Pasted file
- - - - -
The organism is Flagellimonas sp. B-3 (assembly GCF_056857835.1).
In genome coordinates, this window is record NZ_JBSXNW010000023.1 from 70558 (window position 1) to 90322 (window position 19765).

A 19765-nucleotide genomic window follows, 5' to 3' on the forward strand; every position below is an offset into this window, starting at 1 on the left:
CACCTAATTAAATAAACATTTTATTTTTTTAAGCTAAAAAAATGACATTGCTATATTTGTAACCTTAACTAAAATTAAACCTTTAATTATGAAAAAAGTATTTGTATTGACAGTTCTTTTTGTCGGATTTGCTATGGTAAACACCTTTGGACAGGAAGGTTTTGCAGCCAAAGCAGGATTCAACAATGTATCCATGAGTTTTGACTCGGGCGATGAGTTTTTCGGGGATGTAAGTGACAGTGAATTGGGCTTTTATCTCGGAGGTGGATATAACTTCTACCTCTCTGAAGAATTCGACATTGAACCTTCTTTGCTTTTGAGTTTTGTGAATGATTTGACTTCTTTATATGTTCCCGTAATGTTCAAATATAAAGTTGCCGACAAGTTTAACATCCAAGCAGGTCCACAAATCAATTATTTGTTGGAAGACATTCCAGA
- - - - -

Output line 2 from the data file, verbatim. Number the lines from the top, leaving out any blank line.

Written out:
In genome coordinates, this window is record NZ_JBSXNW010000023.1 from 70558 (window position 1) to 90322 (window position 19765).